ESB Toolkit supports a number of adapters out-of-the-box, but the WCF-NetTcp and WCT-WebHttp adapters are noticeably absent from the list in the itinerary designer and the transport type vocabulary BRE. According to the documentation, it’s possible to build your own adapter providers to add support for additional adapters to ESB Toolkit. Recently I had a client who wanted to use WCF-NetTcp to communicate with web services using ESB Toolkit, so I took some time to see how hard it is to build a custom adapter provider. It turns out that it is a fairly simple process to add a custom adapter provider, but the process is not very well documented.
- Open Visual Studio and start a new class library project. Be sure to configure the project to sign the assembly with a strong-name key.
- Add a reference to the Microsoft.Practices.ESB.Adapter assembly in the ESB Toolkit installation folder.
- Implement the WCFBaseAdapterProvider interface. There is also a BaseAdapterProvider interface that can be used to implement support for non-WCF adapters, like the HTTP adapter, in BizTalk. Here is my sample code that implements the interface for the WCF-NetTcp adapter:
- Build the project and install the assembly in the GAC.
Add an entry for the new adapter provider to the esb.config file located in the ESB Toolkit installation folder. Here is a sample entry for the WCF-NetTcp adapter provider:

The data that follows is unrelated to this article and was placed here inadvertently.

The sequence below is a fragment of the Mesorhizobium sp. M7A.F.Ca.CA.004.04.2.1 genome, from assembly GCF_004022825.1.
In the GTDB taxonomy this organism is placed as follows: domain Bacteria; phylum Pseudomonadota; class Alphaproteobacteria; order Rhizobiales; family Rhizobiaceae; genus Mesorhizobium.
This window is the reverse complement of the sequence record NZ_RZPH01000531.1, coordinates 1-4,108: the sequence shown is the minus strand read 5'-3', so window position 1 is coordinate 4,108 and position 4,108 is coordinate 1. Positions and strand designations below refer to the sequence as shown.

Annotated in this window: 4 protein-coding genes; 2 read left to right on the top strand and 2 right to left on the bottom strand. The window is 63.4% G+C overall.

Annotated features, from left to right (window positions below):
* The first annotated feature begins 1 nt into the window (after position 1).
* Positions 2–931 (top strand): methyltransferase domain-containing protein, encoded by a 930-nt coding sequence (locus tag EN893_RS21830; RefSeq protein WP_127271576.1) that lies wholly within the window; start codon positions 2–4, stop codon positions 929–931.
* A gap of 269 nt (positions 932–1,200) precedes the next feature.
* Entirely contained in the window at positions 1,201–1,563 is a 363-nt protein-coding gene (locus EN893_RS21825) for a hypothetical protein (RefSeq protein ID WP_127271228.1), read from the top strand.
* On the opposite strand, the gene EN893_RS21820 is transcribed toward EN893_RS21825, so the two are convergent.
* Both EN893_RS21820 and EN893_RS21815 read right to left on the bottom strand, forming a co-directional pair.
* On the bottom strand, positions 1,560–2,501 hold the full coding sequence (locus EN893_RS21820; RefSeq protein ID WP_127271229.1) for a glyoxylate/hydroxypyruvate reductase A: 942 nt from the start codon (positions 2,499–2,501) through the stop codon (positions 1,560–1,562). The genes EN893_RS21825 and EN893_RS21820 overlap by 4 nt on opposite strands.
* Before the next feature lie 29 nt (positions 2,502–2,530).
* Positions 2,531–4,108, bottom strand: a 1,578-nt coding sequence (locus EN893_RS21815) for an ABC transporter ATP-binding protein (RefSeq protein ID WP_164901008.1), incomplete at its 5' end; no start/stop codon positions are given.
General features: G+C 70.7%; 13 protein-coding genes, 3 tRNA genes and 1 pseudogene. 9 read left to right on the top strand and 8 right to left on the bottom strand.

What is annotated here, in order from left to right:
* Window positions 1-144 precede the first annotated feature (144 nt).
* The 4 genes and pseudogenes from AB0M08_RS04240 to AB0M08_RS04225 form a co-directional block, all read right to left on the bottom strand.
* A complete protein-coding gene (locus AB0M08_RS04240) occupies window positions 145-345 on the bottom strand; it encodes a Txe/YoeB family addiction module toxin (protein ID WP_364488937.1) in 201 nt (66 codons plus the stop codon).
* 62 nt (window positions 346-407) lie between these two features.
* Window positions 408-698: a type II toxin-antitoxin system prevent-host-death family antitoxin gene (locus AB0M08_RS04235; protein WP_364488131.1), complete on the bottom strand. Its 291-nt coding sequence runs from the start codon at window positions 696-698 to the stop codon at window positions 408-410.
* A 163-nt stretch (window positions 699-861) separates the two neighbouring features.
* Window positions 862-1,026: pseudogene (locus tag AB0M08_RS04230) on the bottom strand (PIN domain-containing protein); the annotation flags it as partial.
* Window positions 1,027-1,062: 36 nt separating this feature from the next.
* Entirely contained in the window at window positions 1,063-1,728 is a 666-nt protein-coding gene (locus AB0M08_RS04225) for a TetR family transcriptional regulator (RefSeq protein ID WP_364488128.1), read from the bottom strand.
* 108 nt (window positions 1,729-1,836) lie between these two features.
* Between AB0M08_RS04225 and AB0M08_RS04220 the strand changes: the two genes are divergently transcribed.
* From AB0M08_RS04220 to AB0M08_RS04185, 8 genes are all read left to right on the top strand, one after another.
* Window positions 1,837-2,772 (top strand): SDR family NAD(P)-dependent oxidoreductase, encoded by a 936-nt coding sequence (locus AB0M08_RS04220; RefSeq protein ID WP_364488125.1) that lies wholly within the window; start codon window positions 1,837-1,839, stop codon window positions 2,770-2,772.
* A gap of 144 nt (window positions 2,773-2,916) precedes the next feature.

<adapterProvider name="WCF-NetTcp" type="SD.ESB.Adapters.WcfNetTcpAdapterProvider, SD.ESB.Adapters, Version=18.104.22.168, Culture=neutral, PublicKeyToken=f6c9c5befea65e79" moniker="nettcp" />
The moniker attribute is taken from the protocol section of the URL. For NetTcp this becomes nettcp.
The manifest files are located under the Visual Studion installation folder in the \Common7\IDE\Extensions\Microsoft.Practices.Services.Itinerary.DslPackage subfolder. Since we are adding a new WCF adapter, I made a copy of the WCF-CustomProviderManifest.xml file and renamed it to WCF-NetTcpProviderManifest.xml. If your particular adapter requires additional context properties, just add the entry for the appropriate assembly to the manifest file.
Once the above steps have been completed, restart Visual Studio and bounce the BizTalk host instances. At this point you should be able to see the new adapter in the itinerary designer. Please note that the new adapter will not exist in the transport type BRE vocabulary. If you are using the BRE resolver for routing you will need to either update the vocabulary or set the transport type using a static string.
As you can see, building new custom adapter providers is pretty straightforward once you know what needs to be done. I hope this helps anybody else who needs to add support for additional WCF adapters to ESB Toolkit. Since it was so simple to add support for the WCF-NetTcp and WCF-WebHttp adapters, it raises the question as to why Microsoft has not made it a standard part of ESB Toolkit themselves. Hopefully we will see these two adapters included when BizTalk 2016 is released next year.